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Why are circuit boards usually green?

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 I see most printed circuit boards are green in color. I’ve seen some blue and yellow
boards, but not so many – so I have a question: Why are most PCBs green?
     The above question is not only asked by electronics hobbyists but also questioned by
engineers, so today let’s unravel the mystery.
     What the green part of a circuit board is
     A ‘green’ printed circuit board is not actually green all the way through. The only
green part is the outer covering of resin called the solder mask or solder resist/oil. This is
a hardened resin with colored pigments that is applied to the boards in a silkscreen fashion.
The purpose of solder mask is to protect the electronic traces underneath from moisture and
dust and to control the flow of molten solder. The actual core of a typical Fr-4 circuit board
is a plain, dull, yellow color, but the solder mask can come in many colors such as blue, red,
yellow, black and white. Even more exotic colors can be found for the extravagant such as
orange, pink, purple, matte versions and even mixed color boards. So, the question remains, why
    Top Reasons Why Most PCBs are Green in Color
    1. Green can relieve visual fatigue and aid in inspections
In the early days, due to technological restrictions, quality inspections relied on workers
manually checking the boards with their bare eyes. Squinting at tiny circuits all days is
tiring work, but neurologists and psychologists agree that the wavelength of green light has
relaxing effects on the body and can reduce fatigue. Additionally, they have found that the
sensors in human eyes, or cones, are most sensitive to green light. Therefore, the contrast is
greater between the circuit traces, pads, silkscreen printing and empty spaces. Just by
observing the boards from the outside, one can easily identify defects in the outer layers.
Compare the below images of green boards to other colors such as blue, yellow or even black and
white. With higher contrast, errors are easier to spot.
    Black: Tilt me and you can see the circuit traces in the light. White: Traces..? What
    Of course, nowadays PCB manufacturers use flying probe techniques and Automatic Optical
Inspection (AOI) for these tasks, which is very effective in spotting errors. But there is
another very important technical reason why most PCBs are green.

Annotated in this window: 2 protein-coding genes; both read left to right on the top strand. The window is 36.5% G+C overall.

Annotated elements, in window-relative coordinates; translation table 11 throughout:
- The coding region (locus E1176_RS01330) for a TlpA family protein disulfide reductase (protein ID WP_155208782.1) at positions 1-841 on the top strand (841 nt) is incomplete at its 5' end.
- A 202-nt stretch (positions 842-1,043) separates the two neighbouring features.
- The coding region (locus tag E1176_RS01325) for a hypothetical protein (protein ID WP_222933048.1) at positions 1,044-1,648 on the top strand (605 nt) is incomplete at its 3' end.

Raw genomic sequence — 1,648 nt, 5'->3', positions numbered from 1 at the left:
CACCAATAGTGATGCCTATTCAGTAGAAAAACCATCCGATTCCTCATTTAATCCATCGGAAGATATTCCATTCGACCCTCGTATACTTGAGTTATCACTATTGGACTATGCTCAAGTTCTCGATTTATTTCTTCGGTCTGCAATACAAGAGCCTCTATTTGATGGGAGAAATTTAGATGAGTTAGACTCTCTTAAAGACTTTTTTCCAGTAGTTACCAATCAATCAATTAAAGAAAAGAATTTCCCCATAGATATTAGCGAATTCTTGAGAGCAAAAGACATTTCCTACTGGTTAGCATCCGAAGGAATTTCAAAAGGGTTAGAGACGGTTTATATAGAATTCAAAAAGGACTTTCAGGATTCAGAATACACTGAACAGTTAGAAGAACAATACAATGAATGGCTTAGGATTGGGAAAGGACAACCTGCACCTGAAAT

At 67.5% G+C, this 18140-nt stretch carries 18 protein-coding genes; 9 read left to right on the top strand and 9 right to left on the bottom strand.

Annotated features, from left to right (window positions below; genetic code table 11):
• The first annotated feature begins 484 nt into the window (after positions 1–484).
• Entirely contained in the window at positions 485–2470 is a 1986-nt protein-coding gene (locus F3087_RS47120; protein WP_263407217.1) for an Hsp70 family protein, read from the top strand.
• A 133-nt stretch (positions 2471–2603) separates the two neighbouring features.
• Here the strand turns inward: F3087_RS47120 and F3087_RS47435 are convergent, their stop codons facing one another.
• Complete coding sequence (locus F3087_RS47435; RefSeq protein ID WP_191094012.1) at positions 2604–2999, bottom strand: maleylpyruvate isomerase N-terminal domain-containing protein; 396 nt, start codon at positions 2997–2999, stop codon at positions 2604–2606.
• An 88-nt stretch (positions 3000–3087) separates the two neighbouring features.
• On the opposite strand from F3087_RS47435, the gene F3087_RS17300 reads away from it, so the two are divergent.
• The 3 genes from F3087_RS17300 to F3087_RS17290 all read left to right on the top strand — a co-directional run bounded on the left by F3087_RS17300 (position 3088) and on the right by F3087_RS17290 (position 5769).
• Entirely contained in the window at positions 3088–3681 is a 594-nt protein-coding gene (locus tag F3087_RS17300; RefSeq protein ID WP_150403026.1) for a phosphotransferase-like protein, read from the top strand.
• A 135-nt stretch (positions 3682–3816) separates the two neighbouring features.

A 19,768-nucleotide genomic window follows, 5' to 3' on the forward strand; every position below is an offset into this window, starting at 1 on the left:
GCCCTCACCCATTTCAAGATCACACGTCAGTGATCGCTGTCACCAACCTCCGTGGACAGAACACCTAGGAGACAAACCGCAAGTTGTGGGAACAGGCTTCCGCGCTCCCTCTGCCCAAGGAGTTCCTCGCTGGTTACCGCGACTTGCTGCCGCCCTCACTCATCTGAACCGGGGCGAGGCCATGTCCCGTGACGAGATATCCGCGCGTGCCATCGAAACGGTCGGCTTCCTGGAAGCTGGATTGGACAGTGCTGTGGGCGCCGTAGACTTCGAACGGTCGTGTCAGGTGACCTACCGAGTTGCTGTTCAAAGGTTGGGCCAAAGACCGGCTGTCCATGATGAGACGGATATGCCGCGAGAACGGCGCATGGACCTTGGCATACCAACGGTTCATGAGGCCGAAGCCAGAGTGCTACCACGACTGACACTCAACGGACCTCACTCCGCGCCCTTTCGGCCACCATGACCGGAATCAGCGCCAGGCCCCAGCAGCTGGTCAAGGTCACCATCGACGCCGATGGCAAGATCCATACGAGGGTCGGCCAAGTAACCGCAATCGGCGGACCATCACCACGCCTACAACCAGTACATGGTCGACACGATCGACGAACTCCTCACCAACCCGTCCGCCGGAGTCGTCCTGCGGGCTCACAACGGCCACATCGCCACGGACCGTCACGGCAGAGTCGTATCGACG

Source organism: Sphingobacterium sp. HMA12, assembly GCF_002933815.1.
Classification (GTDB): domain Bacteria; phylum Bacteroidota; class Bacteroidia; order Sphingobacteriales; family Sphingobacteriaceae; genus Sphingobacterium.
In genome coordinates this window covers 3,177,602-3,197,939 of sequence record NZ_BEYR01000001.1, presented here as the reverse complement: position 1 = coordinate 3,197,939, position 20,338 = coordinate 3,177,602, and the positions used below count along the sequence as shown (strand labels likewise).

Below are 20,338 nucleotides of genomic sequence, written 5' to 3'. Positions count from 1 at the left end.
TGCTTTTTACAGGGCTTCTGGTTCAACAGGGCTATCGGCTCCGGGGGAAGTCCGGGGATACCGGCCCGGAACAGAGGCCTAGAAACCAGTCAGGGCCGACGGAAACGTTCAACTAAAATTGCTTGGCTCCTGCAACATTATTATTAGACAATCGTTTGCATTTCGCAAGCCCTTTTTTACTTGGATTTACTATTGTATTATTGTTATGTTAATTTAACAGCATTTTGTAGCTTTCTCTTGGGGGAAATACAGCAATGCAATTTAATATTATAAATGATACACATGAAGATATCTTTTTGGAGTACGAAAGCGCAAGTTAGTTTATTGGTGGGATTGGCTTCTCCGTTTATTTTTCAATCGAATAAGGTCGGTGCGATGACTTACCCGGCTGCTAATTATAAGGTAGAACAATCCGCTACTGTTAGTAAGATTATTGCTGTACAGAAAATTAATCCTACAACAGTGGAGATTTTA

2. Green solder mask is physically superior
    Due to the traditional aspect of using green pigments, R&D into making better solder mask
oils focused on the standard green color. The actual chemical pigments used influence the
performance of the resin during application and in the field. When demand is pushing form
factors to their limits, no one cares about having pink boards. As a result, green solder mask
now has superior properties compared to other aesthetically orientated colors.
    Most prominently, commercial green solder mask is the only available color that can
reliably produce solder mask dams of 0.1mm (4mil). Next up is red, yellow and blue that can
produce 0.12mm dams and then black and white which can only achieve 0.15mm. Solder mask dams
are vital for ICs and fine pitch components since they are valuable in preventing solder
bridges from forming.
    Solder mask is typically applied using silkscreen techniques. A large blob of oil is
dragged across a screen mesh with the circuit board underneath. The circuit board is removed
for curing, and the next board goes under the mesh. But hey, hold on, I want another solder
mask color. Well, then you have to remove the excess solder mask oil and wash the silkscreen
before applying the new color. Otherwise, a silkscreen station is needed for each color.
Furthermore, for white or lighter solder mask shades, you’ll also need another station for the
black silkscreen ink. Then, if you find that one color is not particularly popular, the
chemicals will be wasted and efficiency will be impaired.
    Similarly, some factories will not accept certain combinations of PCB features with colors
other than green, since green is by default the most popular color. Consider this: typically,
in a PCB fab house, many designs from various orders are grouped together on one panel
(panelized). This way, they can make the most out of PCB real estate and reduce waste. But
there are many processes that require the entire panel to be processed the same, like surface
finishes and plating for castellated holes. So all boards on a particular panel must have the
same requirements. By adding more and more specific features, the factory is more likely to end
up with insufficient designs to fill a panel at one time. Adding factors such as solder mask
color or board thickness into the picture multiplies the number of possible combinations, and
multiples the waste and therefore cost. If available, you may end up paying for the cost of the
entire panel. So by restricting certain combinations of colors and features, factories can keep
costs down.
    Not to mention, developing a new solder mask oil that performs well as an electrical
insulator, applies and adheres evenly, cures well and looks visually appealing is not a simple
process. As such, expect to pay a premium for special requests like matte beige.
    So there are many reasons to love and not to love green. Which do you like best and why?
Join our ongoing poll to pick your favorite below. Seeed Fusion’s PCB fabrication service
offers a good range of solder mask colors to suit your prototyping palette from deep-sea blue,
Ferrari red, sunshine yellow, slick black, pure white and of course good ol’ green and at no
extra cost.

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